Chamomile - "The Panacea For All Diseases"
Chamomile is an herb known and used since ancient times. It has a variety of healing properties and its presence in the home first aid kit is mandatory. Find out why!
Author: Elena Marinova, Master of Pharmacy
We all know that a panacea, unfortunately, does not exist, but chamomile has been considered as such for many years. Known since ancient times, this herb deservedly received the nickname "the star among the medicinal species", which is still relevant today. Chamomile is used for both internal and external use, and the rich set of biologically active substances determines its various healing properties.
Near or in populated areas, by roads or on meadows, in turbulent and abandoned places, between May and July, you will surely find the small yellow-and-white flowers of chamomile. You will recognize it even blindfolded only by the aroma, which is so specific, so pleasant and soothing, so familiar... This aroma is due to the high content of essential oils and is one of the main criteria that distinguish chamomile from its doppelgangers.
What Is Chamomile And How To Recognize It
Chamomile is a herbaceous plant that belongs to the family Compositae. It is distributed in Europe, Asia and North America. Two close varieties of the plant Chamomilla recutita are used as an herb - German chamomile and Chamaemelum nobile - Roman chamomile.
From the Greek its name means "earth apple". The leaves of chamomile are filamentous, and the flowers are collected in a basket inflorescence. Besides the aroma, the other important distinguishing feature of the herb is the flower bed, which is conical and hollow.
A Look At Antiquity
Chamomile was used thousands of years ago by the ancient Romans, Egyptians and Greeks to treat various diseases and conditions - inflammation of the gums, sore throat, lung diseases, insomnia and others.
In the Tibetan mountains lived monks who had a lot of knowledge about herbs. They invented a special recipe for rejuvenation, the main component being chamomile. Unfortunately, the herb cannot rejuvenate us, but it contributes to our skin being smooth, tender, beautiful and it is no coincidence that it is part of many herbal creams and lotions.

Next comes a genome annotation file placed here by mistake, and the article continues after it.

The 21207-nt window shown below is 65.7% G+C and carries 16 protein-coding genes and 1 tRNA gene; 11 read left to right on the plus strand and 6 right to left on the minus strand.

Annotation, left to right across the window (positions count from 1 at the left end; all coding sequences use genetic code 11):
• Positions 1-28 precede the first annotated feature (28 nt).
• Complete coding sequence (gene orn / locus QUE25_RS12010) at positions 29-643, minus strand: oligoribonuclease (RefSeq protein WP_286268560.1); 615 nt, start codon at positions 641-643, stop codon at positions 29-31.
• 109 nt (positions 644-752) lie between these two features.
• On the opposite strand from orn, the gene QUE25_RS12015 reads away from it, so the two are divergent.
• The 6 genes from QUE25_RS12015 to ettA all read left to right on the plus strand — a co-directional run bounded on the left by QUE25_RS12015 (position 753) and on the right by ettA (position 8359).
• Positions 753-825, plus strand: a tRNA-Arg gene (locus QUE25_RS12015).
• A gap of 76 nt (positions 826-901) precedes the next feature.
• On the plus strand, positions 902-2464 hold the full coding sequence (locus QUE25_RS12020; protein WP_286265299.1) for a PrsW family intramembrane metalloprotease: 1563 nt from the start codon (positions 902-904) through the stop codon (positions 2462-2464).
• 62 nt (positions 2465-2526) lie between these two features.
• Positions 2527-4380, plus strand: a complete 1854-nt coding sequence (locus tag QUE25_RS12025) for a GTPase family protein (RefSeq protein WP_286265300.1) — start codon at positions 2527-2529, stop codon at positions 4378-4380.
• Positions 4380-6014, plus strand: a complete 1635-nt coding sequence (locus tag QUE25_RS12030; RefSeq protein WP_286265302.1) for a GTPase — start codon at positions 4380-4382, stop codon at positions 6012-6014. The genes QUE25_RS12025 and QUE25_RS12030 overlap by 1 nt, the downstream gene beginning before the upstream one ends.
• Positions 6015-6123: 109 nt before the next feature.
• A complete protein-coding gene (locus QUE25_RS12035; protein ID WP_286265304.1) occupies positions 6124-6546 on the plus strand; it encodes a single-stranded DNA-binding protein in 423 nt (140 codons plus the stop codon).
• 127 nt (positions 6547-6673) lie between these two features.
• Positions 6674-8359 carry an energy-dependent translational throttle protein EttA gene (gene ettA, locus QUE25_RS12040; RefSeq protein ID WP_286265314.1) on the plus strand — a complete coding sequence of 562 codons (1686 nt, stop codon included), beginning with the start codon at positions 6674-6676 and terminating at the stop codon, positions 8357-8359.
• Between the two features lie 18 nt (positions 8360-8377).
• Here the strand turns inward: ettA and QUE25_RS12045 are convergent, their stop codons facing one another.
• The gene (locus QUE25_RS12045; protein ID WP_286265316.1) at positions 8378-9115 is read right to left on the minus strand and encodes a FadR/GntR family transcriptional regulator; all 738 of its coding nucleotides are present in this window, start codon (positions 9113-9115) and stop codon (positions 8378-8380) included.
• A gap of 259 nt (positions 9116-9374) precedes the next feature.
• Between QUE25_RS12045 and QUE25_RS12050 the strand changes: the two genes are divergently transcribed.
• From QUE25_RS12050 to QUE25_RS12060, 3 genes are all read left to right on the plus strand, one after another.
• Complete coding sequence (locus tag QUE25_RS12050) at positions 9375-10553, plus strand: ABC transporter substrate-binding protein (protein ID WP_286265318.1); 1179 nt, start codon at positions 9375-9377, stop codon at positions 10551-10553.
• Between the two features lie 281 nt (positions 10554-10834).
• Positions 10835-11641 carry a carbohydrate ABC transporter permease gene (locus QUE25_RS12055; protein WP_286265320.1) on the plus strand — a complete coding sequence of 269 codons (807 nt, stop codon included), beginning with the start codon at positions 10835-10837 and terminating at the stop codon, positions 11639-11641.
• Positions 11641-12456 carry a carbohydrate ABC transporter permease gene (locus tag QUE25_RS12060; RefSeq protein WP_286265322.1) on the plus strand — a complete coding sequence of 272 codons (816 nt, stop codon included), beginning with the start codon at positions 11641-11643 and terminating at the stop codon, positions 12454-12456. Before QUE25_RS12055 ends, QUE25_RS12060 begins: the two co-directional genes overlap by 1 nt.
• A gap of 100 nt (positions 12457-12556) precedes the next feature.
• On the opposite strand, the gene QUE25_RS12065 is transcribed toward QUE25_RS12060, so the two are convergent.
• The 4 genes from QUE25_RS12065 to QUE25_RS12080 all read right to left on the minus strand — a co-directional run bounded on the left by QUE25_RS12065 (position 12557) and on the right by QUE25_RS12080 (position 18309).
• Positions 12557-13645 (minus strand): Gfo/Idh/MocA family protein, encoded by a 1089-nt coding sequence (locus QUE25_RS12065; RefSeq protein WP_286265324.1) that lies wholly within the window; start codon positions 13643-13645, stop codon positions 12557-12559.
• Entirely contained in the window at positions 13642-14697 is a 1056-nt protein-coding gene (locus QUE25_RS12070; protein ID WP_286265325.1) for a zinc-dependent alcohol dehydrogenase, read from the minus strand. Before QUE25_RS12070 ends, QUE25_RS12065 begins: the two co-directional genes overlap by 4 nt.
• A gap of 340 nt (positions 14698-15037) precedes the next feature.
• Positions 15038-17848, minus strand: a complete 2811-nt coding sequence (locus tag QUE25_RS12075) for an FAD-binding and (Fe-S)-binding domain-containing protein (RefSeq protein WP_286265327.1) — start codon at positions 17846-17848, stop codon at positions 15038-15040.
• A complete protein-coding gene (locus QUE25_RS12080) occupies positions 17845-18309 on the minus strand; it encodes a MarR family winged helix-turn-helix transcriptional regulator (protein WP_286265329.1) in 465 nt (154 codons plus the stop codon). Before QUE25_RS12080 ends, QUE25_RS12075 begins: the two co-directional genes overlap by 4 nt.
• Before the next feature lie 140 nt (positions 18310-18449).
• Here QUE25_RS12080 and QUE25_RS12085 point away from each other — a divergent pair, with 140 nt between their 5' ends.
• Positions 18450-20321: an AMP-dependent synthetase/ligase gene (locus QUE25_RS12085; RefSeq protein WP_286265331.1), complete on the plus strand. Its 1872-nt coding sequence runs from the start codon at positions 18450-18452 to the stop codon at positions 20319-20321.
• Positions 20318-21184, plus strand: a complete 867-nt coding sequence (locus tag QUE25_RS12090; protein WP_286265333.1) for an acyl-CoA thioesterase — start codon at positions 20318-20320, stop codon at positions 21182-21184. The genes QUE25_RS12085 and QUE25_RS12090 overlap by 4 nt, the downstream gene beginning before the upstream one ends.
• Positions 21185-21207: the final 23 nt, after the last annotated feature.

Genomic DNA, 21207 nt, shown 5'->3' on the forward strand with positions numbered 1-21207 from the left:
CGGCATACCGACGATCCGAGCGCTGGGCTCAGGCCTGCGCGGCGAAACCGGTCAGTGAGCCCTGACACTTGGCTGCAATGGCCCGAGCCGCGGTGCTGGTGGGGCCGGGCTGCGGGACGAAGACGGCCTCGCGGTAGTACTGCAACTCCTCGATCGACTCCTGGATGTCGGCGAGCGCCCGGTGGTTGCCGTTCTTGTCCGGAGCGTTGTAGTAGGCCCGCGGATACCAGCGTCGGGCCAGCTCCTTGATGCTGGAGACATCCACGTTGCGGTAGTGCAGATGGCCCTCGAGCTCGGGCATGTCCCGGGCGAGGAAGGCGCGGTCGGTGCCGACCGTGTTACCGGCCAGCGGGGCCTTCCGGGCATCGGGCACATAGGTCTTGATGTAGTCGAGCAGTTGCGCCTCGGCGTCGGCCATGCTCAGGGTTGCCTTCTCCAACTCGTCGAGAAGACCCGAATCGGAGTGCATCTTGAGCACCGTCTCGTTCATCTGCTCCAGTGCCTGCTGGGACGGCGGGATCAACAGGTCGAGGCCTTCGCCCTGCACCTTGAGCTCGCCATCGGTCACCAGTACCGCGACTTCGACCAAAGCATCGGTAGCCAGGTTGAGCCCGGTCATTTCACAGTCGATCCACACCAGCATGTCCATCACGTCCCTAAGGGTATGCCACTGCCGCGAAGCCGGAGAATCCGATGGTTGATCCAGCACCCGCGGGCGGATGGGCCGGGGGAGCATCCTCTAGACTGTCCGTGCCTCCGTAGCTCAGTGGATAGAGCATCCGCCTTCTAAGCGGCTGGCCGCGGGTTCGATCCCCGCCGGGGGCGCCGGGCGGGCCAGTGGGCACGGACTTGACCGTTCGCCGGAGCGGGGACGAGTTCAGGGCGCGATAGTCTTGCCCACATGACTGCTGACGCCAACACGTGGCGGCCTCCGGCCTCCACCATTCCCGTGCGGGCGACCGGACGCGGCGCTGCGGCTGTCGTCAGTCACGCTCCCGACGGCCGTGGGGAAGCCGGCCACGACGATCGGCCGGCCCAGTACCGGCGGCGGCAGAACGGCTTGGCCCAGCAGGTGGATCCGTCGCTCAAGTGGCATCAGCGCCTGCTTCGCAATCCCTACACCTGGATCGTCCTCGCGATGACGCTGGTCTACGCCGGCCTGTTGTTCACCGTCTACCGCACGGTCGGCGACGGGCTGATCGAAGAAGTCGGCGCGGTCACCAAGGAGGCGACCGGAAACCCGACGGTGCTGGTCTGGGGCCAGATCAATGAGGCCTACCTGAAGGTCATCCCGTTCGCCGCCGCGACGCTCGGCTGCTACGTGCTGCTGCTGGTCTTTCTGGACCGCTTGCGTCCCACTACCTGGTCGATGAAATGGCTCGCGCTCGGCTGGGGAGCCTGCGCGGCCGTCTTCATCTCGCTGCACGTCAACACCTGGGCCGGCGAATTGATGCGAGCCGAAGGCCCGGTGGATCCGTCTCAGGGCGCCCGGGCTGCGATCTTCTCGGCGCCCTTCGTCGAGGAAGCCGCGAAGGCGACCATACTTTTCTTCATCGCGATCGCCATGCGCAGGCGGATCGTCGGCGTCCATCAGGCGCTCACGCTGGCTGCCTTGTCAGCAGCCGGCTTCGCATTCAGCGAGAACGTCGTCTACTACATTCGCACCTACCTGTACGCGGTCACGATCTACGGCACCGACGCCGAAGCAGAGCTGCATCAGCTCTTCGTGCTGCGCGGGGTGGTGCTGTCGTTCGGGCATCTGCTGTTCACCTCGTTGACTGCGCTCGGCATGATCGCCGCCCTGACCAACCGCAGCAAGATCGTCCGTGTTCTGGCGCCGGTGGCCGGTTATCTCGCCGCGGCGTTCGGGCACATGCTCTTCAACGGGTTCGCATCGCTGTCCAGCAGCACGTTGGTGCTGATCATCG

Ancient Egyptian doctors emphasized the internal application of chamomile and the benefits it brings - every third day of the month, chamomile tea was drunk to detoxify the body.
Chamomile - A Herb With Many Names And Useful Properties
Its other Latin name Matricaria recutita is related to the application of chamomile in case of problems with the female reproductive system. The herb is used in:
- muscle spasms
- menstrual disorders
- skin irritations and wounds
- gastro-intestinal disorders
- hay fever [ref.1]
- cosmetics and aromatherapy
The Rich Chemical Composition Of The Herb
Chamomile contains many diverse biologically active substances. The greatest is their quantity in the flowers, therefore for healing purposes the "basket" of the plant is used, which are collected during flowering (May-July), and then dried.
Of the active substances the highest is the content of essential oils. They are extracted from the flowers by distillation with water vapour, and the resulting oil Chamomillae oleum has a blue color.
Chamomile oil contains essential oils of the group of sesquiterpenes (farnesen, alpha-bisabolol) and polyins. They are due to antispasmodic, anti-inflammatory and sedative effects. Essential oils mainly determine the use of chamomile for internal use.
It is applied alone or in combination with other herbs in the form of tea, using dried flowers. Both tea and chamomile oil help with gastrointestinal discomfort (swelling, pain), inflammation in the oral cavity (in the form of mouthwash), nervousness, inflammation of the upper respiratory tract, menstrual pain.